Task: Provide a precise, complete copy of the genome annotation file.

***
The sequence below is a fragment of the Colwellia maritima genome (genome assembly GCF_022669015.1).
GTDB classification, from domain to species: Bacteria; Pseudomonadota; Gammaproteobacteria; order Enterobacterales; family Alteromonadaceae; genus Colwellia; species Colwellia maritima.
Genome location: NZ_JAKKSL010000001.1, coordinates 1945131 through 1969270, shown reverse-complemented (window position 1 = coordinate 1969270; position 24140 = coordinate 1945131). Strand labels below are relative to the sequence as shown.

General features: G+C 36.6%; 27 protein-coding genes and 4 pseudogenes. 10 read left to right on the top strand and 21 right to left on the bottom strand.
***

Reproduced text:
The sequence below is a fragment of the Colwellia maritima genome (genome assembly GCF_022669015.1).
GTDB classification, from domain to species: Bacteria; Pseudomonadota; Gammaproteobacteria; order Enterobacterales; family Alteromonadaceae; genus Colwellia; species Colwellia maritima.
Genome location: NZ_JAKKSL010000001.1, coordinates 1945131 through 1969270, shown reverse-complemented (window position 1 = coordinate 1969270; position 24140 = coordinate 1945131). Strand labels below are relative to the sequence as shown.

General features: G+C 36.6%; 27 protein-coding genes and 4 pseudogenes. 10 read left to right on the top strand and 21 right to left on the bottom strand.